• I need those times. I’m not sure why? Maybe because I live such a sheltered life in general that I need to be reminded of the reality of so many of my neighbors. The reality, often in our sheltered communities, is that we don’t really see or hear those hurting people. We’re too busy in our church ghetto, or too busy with our outreach activities to truly see and hear the hurting and broken, even as they come to said activities. Thank you for reminding me to watch for those who feel like a “used pair of shoes.” Even if I couldn’t be there, it was an excellent reminder. Now, any suggestions on how we could run a tent like that for a community youth staff training? Can you imagine a bunch of paid and volunteer youth workers (or even pastors) going through one of those?

  • It was just as powerful for me, playing the drug adict who was “cooking” crack in the No Hope room. People stopped and just wanted to hold me, and for me to look up into their face. The tears they saw running down my face were real. I began to know a little of what it must feel like to be in this situation. God used it to teach me as well.

  • Paul,
    We pass on all ideas and borrow ideas all the time. Our basic outline is to evaluate where our audience is at in spiritual and life maturity and then gage the level of hopelessness around that. We set up a dark area and blast nasty metal music. We make the place stink (sardines; urine; garbage all work). We get people to role play certain things: homeless person; druggie; cutter; suicide; domestic abuse; prostitution (male or female); screaming lady with a baby; a crowd of people saying negative things and dividing the teams who come in; ect.

    The team goes through it for about 30-60 seconds.

    Important things you must do to keep this from being a disaster:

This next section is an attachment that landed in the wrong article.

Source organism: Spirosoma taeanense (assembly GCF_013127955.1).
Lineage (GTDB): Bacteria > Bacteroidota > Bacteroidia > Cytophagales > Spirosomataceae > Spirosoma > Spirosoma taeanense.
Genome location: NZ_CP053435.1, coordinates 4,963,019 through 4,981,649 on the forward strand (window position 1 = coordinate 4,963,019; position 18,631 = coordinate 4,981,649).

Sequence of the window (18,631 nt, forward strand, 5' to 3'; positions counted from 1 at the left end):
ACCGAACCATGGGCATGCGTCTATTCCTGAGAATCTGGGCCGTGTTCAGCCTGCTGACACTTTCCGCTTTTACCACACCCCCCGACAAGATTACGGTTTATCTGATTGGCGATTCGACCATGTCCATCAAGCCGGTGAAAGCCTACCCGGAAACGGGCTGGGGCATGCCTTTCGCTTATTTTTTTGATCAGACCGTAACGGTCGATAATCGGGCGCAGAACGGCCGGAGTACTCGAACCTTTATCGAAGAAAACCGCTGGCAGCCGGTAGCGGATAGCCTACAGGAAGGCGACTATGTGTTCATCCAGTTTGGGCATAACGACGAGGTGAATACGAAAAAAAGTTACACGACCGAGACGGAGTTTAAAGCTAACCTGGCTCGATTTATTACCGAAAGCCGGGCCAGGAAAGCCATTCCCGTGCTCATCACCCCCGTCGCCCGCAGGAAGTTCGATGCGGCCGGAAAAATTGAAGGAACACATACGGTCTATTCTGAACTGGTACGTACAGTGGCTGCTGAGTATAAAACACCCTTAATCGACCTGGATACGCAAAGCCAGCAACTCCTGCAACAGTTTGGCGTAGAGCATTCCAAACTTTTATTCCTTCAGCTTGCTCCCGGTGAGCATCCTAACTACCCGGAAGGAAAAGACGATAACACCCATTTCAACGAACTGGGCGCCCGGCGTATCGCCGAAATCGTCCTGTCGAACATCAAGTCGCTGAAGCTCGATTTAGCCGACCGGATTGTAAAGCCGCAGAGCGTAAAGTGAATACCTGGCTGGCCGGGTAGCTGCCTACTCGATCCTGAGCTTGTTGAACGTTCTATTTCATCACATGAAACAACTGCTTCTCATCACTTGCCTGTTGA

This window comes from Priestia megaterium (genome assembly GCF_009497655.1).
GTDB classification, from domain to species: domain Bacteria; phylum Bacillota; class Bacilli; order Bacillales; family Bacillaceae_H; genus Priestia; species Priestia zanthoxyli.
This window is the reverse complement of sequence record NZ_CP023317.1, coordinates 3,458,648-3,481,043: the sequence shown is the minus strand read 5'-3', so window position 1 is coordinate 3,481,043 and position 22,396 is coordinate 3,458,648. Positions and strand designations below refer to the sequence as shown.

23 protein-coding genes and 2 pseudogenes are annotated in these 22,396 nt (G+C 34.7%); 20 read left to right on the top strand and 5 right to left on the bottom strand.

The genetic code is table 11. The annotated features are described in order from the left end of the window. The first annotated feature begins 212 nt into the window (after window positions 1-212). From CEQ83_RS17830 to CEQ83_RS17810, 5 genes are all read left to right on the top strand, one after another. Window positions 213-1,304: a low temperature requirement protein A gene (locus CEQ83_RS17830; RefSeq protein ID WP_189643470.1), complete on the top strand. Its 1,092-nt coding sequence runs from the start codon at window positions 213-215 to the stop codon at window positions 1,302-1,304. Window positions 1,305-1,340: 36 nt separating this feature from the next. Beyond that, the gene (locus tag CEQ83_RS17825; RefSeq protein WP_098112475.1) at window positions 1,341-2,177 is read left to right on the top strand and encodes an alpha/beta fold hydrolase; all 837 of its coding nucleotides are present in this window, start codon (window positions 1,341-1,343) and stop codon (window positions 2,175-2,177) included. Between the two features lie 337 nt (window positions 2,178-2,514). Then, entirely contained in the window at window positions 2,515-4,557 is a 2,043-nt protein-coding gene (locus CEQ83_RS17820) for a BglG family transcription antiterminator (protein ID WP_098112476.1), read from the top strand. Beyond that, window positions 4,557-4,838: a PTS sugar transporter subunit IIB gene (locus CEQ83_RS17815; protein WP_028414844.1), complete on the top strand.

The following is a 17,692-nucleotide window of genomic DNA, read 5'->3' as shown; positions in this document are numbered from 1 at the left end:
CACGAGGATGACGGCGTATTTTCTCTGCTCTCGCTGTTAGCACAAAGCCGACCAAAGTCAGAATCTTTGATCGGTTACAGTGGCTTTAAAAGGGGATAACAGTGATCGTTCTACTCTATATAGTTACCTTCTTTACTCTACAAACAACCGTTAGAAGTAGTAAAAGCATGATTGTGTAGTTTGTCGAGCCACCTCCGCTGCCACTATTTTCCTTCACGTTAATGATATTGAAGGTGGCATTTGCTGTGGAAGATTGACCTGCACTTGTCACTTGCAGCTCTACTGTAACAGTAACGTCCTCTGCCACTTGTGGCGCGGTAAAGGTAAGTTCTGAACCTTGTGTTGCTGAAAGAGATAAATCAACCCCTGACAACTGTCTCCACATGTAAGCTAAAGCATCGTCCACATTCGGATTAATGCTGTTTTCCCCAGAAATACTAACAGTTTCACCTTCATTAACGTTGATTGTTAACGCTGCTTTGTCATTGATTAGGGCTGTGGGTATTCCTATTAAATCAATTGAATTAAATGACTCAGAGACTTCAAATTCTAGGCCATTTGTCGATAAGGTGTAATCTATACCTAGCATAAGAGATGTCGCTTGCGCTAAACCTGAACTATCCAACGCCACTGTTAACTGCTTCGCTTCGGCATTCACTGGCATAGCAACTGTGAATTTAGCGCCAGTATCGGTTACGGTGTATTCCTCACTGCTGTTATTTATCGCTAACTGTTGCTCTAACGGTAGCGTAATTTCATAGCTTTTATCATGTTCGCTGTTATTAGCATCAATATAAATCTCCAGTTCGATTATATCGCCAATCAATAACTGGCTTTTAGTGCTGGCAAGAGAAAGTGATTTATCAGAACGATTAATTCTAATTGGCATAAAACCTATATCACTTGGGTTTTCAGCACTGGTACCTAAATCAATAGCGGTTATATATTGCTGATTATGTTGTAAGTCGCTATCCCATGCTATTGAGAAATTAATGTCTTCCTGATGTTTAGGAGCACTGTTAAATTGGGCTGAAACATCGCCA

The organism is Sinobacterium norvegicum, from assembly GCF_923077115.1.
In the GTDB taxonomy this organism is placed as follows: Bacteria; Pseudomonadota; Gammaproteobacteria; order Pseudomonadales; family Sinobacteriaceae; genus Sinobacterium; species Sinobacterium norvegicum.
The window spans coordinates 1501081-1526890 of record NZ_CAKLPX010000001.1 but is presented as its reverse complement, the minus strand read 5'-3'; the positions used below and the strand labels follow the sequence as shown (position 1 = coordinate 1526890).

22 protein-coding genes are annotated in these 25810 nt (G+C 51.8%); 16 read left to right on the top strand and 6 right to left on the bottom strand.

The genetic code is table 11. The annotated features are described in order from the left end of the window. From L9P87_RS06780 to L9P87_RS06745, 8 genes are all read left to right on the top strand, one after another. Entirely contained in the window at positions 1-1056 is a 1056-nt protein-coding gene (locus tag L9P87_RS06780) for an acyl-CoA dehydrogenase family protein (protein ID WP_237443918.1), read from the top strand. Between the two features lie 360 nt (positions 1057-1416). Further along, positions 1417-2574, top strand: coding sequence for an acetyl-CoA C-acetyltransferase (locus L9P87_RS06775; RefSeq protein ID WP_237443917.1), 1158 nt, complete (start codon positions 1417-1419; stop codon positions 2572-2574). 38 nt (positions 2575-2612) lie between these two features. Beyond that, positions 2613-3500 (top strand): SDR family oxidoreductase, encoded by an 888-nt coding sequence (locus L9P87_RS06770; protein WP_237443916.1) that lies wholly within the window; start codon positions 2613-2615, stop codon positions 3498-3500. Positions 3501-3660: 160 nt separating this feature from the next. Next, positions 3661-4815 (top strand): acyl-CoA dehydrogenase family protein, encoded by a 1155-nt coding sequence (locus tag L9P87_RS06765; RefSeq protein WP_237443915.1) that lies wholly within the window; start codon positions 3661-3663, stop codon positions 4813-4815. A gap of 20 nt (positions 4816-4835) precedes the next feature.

1. Pray constantly through the deal
    2. Have mature spirit filled people doing the role plays and debrief them afterwards 3. debrief the teams going through the exercise immediately and then send them through again 4. know your goals and stay focused or else it just becomes a haunted house

    I am willing to talk some time about it. This can easily be a disaster but so far we are 3 for 3 on it being a success.

  • Desperate, alone, embarrassed and afraid. I also feel that I live in a forgotten world, where no one cares. I have never been happy in my life ever since I lost everything I had including my car which I loved most. I even lost friends who ran away from me when they discovered that I was broke. I have reached a point where I can’t pay my debts. To make matters even more worse, I was scheduled for promotion last month but when the list of those promoted came out, my name was nowhere.No body bothered to tell me why I was not promoted, this situation has happened to me twice.How can I describe what’s happening to me…. I used to have a very successful life but things are not going well for me…..

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Seth Barnes

I'm motivated to join God in his global reclamation project. He's on the move, setting his sons and daughters free from their places of captivity. And he's partnering with those of us who have been freed to go and free others.